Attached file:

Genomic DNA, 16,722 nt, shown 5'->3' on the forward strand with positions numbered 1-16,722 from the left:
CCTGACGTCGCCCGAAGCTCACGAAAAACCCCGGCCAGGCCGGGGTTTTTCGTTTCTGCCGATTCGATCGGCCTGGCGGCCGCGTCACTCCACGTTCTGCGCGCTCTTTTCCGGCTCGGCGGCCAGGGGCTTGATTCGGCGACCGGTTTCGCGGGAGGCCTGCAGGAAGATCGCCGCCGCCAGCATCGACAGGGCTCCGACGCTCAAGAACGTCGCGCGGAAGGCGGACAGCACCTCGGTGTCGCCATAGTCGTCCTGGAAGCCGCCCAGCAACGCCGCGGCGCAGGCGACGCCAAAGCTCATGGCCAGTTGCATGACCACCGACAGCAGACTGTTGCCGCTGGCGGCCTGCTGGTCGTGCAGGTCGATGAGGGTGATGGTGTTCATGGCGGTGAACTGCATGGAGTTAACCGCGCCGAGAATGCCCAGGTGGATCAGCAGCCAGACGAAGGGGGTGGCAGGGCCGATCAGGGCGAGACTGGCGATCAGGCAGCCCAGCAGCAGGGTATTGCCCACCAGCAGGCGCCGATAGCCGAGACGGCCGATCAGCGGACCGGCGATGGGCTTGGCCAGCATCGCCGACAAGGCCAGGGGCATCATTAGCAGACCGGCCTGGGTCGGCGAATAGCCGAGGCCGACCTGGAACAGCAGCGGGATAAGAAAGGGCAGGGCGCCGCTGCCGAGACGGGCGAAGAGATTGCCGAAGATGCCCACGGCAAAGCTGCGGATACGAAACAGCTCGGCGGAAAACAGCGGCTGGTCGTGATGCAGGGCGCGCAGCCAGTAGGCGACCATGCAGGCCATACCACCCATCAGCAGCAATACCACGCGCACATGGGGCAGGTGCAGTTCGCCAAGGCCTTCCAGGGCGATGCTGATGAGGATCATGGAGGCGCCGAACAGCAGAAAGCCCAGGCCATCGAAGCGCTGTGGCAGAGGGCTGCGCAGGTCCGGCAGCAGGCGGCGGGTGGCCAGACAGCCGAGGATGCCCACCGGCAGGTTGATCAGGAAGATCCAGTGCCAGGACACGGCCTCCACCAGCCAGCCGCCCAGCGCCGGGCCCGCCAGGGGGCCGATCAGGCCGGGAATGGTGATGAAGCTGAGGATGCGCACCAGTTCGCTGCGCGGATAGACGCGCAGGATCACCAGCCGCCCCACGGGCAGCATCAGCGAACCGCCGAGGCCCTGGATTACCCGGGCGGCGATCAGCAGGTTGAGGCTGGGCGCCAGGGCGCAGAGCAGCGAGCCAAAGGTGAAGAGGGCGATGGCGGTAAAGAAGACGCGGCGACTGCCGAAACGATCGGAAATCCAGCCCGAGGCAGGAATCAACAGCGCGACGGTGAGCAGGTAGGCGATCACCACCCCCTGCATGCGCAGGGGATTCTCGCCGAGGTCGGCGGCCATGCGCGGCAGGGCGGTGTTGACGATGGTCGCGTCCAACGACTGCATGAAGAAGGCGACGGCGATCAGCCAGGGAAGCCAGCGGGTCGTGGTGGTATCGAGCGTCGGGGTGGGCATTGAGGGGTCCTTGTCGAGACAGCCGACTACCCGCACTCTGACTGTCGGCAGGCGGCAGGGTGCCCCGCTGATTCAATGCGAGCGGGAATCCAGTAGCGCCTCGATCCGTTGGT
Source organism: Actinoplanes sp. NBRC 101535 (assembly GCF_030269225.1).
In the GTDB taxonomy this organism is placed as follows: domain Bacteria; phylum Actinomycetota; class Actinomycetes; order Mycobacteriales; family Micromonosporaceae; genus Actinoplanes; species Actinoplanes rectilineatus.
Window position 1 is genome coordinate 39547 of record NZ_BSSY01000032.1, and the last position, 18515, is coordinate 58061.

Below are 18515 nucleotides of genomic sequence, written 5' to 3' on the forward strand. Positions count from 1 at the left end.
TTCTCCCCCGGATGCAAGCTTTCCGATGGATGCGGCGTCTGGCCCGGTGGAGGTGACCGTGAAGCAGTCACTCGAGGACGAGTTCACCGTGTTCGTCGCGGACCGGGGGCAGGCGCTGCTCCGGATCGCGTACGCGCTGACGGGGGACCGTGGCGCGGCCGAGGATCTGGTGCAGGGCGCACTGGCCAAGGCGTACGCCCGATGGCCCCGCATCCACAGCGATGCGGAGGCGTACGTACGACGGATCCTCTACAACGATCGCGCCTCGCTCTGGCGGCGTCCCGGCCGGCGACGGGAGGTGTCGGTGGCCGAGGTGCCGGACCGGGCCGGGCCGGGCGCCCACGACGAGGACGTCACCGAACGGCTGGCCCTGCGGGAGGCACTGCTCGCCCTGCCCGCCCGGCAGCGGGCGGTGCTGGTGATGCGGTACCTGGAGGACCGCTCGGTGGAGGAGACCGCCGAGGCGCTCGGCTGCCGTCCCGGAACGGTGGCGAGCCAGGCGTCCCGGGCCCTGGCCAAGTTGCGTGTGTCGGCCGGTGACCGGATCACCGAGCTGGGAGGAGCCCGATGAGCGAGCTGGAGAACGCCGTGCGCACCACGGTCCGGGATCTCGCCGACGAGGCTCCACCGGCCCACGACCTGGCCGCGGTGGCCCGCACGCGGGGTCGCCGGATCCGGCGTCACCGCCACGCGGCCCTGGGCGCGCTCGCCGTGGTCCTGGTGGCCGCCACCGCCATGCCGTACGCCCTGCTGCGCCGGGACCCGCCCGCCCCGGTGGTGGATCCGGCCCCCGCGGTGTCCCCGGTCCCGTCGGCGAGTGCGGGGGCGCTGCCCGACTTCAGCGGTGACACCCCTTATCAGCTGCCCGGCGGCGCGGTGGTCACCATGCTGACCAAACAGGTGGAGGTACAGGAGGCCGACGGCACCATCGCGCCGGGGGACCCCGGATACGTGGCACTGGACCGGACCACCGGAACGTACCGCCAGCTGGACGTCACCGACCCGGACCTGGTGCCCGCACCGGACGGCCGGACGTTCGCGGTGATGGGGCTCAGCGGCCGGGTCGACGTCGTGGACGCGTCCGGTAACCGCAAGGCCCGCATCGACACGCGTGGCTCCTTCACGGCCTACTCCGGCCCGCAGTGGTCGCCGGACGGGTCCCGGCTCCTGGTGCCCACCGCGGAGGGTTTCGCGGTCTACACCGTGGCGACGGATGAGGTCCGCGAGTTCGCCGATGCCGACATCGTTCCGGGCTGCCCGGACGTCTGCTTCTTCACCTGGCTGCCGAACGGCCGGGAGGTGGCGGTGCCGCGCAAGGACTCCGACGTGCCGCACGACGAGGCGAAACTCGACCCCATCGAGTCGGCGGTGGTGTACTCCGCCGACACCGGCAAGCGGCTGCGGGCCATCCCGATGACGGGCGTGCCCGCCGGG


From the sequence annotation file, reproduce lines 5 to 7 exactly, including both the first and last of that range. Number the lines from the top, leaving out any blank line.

Window position 1 is genome coordinate 39547 of record NZ_BSSY01000032.1, and the last position, 18515, is coordinate 58061.

Below are 18515 nucleotides of genomic sequence, written 5' to 3' on the forward strand. Positions count from 1 at the left end.
TTCTCCCCCGGATGCAAGCTTTCCGATGGATGCGGCGTCTGGCCCGGTGGAGGTGACCGTGAAGCAGTCACTCGAGGACGAGTTCACCGTGTTCGTCGCGGACCGGGGGCAGGCGCTGCTCCGGATCGCGTACGCGCTGACGGGGGACCGTGGCGCGGCCGAGGATCTGGTGCAGGGCGCACTGGCCAAGGCGTACGCCCGATGGCCCCGCATCCACAGCGATGCGGAGGCGTACGTACGACGGATCCTCTACAACGATCGCGCCTCGCTCTGGCGGCGTCCCGGCCGGCGACGGGAGGTGTCGGTGGCCGAGGTGCCGGACCGGGCCGGGCCGGGCGCCCACGACGAGGACGTCACCGAACGGCTGGCCCTGCGGGAGGCACTGCTCGCCCTGCCCGCCCGGCAGCGGGCGGTGCTGGTGATGCGGTACCTGGAGGACCGCTCGGTGGAGGAGACCGCCGAGGCGCTCGGCTGCCGTCCCGGAACGGTGGCGAGCCAGGCGTCCCGGGCCCTGGCCAAGTTGCGTGTGTCGGCCGGTGACCGGATCACCGAGCTGGGAGGAGCCCGATGAGCGAGCTGGAGAACGCCGTGCGCACCACGGTCCGGGATCTCGCCGACGAGGCTCCACCGGCCCACGACCTGGCCGCGGTGGCCCGCACGCGGGGTCGCCGGATCCGGCGTCACCGCCACGCGGCCCTGGGCGCGCTCGCCGTGGTCCTGGTGGCCGCCACCGCCATGCCGTACGCCCTGCTGCGCCGGGACCCGCCCGCCCCGGTGGTGGATCCGGCCCCCGCGGTGTCCCCGGTCCCGTCGGCGAGTGCGGGGGCGCTGCCCGACTTCAGCGGTGACACCCCTTATCAGCTGCCCGGCGGCGCGGTGGTCACCATGCTGACCAAACAGGTGGAGGTACAGGAGGCCGACGGCACCATCGCGCCGGGGGACCCCGGATACGTGGCACTGGACCGGACCACCGGAACGTACCGCCAGCTGGACGTCACCGACCCGGACCTGGTGCCCGCACCGGACGGCCGGACGTTCGCGGTGATGGGGCTCAGCGGCCGGGTCGACGTCGTGGACGCGTCCGGTAACCGCAAGGCCCGCATCGACACGCGTGGCTCCTTCACGGCCTACTCCGGCCCGCAGTGGTCGCCGGACGGGTCCCGGCTCCTGGTGCCCACCGCGGAGGGTTTCGCGGTCTACACCGTGGCGACGGATGAGGTCCGCGAGTTCGCCGATGCCGACATCGTTCCGGGCTGCCCGGACGTCTGCTTCTTCACCTGGCTGCCGAACGGCCGGGAGGTGGCGGTGCCGCGCAAGGACTCCGACGTGCCGCACGACGAGGCGAAACTCGACCCCATCGAGTCGGCGGTGGTGTACTCCGCCGACACCGGCAAGCGGCTGCGGGCCATCCCGATGACGGGCGTGCCCGCCGGG